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Publisher's Summary

From one of our finest military historians, a monumental work that shows us at once the truly global reach of World War II and its deeply personal consequences.

World War II involved tens of millions of soldiers and cost 60 million lives - an average of 27,000 a day. For 35 years, Max Hastings has researched and written about different aspects of the war. Now, for the first time, he gives us a magnificent, single-volume history of the entire war. 

Through his strikingly detailed stories of everyday people - of soldiers, sailors, and airmen; British housewives and Indian peasants; SS killers and the citizens of Leningrad, some of whom resorted to cannibalism during the two-year siege; Japanese suicide pilots and American carrier crews - Hastings provides a singularly intimate portrait of the world at war. He simultaneously traces the major developments - Hitler’s refusal to retreat from the Soviet Union until it was too late; Stalin’s ruthlessness in using his greater population to wear down the German army; Churchill’s leadership in the dark days of 1940 and 1941; Roosevelt’s steady hand before and after the United States entered the war - and puts them in real human context.

Hastings also illuminates some of the darker and less explored regions under the war’s penumbra, including the conflict between the Soviet Union and Finland, during which the Finns fiercely and surprisingly resisted Stalin’s invading Red Army; and the Bengal famine in 1943 and 1944, when at least one million people died in what turned out to be, in Nehru’s words, “the final epitaph of British rule” in India. 

Remarkably informed and wide-ranging, Inferno is both elegantly written and cogently argued. Above all, it is a new and essential understanding of one of the greatest and bloodiest events of the 20th century.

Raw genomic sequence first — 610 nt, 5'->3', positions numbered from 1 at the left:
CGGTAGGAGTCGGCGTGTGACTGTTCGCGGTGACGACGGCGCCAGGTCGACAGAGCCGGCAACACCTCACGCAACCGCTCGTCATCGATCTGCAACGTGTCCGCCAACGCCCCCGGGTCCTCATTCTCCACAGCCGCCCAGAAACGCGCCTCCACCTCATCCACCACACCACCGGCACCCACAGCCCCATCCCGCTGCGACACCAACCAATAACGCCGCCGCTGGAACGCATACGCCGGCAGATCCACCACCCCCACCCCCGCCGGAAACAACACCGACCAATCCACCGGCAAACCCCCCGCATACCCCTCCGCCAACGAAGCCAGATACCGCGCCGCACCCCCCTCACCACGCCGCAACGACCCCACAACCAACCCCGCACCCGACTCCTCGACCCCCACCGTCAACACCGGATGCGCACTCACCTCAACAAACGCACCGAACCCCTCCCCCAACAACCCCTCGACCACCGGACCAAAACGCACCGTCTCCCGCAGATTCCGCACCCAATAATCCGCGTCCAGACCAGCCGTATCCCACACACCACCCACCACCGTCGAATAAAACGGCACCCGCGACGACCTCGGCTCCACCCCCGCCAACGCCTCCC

©2011 Max Hastings (P)2020 Random House Audio

Critic Reviews

“A new, original, necessary history, in many ways the crowning of a life’s work. A professional war correspondent who has personally witnessed armed conflict in Vietnam, the Falkland Islands and other danger zones, Hastings has a sober, unromantic and realistic view of battle that puts him into a different category from the armchair generals whose gung-ho, schoolboy attitude to war fills the pages of a great majority of military histories. He writes with grace, fluency and authority.... Inferno is superb.” (Richard J. Evans, The New York Times Book Review)

“If there is a contemporary British historian who is the chronicler of World War II, it would be Max Hastings.... [Inferno] is a true distillation of everything this historian has learned from a lifetime of scholarship - and more important, of real thought - on what he calls ‘the greatest and most terrible event in human history.’” (Martin Rubin, San Francisco Chronicle

“Compellingly different...a panoramic social history that not only recounts the military action with admirable thoroughness, crispness and energy but also tells the story of the people who suffered in the war, combatants and civilians alike.” (Edward Kosner, The Wall Street Journal

What listeners say about Inferno

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Superb

Having read hundreds of books on WWII, I wasn’t looking for a single volume history.

But Max Hastings wrote it, so I read the glowing reviews and took the plunge.

To weave a coherent, compelling narrative out of such a sprawling collection of wars and peoples is no small feat. I recommend it as a first book on the subject. Just as heartily, I recommend it as the thousandth book on the subject. One learns the story itself or how to tell it. Both are fundamental.

This book is a major contribution to the literature.

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Illuminating and enjoyable

Well written, well read, and unique in its treatment of some source material and the subject as a whole. Very enjoyable, in that it feels like a meaningfully different approach that does not seek to glorify any aspect of the war.

1 person found this helpful